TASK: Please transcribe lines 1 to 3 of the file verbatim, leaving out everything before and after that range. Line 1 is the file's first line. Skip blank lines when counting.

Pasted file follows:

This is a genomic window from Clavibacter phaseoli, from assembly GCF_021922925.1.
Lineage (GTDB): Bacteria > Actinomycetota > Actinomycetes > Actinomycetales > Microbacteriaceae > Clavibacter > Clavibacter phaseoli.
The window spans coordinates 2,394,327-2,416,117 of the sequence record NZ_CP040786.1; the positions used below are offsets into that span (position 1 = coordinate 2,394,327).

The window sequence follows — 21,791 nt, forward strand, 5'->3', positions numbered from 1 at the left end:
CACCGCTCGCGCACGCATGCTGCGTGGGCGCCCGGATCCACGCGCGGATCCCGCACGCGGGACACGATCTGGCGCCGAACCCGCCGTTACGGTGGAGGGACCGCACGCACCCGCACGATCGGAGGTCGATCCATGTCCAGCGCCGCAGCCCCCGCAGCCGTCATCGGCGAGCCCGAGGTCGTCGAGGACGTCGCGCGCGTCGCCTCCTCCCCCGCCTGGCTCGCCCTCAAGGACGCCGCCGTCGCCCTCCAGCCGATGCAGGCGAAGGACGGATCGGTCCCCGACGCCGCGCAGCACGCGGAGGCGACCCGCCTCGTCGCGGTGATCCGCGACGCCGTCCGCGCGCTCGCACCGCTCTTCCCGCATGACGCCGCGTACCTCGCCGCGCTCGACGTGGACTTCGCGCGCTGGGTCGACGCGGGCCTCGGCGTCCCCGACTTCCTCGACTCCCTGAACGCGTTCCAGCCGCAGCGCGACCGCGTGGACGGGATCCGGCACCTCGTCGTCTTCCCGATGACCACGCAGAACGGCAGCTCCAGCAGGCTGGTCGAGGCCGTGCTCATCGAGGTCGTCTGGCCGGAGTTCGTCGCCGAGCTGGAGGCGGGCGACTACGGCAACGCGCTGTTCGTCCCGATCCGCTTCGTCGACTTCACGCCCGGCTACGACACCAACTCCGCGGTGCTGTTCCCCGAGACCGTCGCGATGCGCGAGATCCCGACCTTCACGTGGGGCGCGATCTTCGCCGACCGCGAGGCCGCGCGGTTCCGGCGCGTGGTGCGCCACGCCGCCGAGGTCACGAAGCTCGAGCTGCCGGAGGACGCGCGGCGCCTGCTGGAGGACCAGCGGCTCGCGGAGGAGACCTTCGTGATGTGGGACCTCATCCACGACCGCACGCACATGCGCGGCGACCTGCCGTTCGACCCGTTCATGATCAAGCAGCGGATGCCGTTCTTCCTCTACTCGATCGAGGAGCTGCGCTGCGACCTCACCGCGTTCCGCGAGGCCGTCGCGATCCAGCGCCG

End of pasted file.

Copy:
This is a genomic window from Clavibacter phaseoli, from assembly GCF_021922925.1.
Lineage (GTDB): Bacteria > Actinomycetota > Actinomycetes > Actinomycetales > Microbacteriaceae > Clavibacter > Clavibacter phaseoli.
The window spans coordinates 2,394,327-2,416,117 of the sequence record NZ_CP040786.1; the positions used below are offsets into that span (position 1 = coordinate 2,394,327).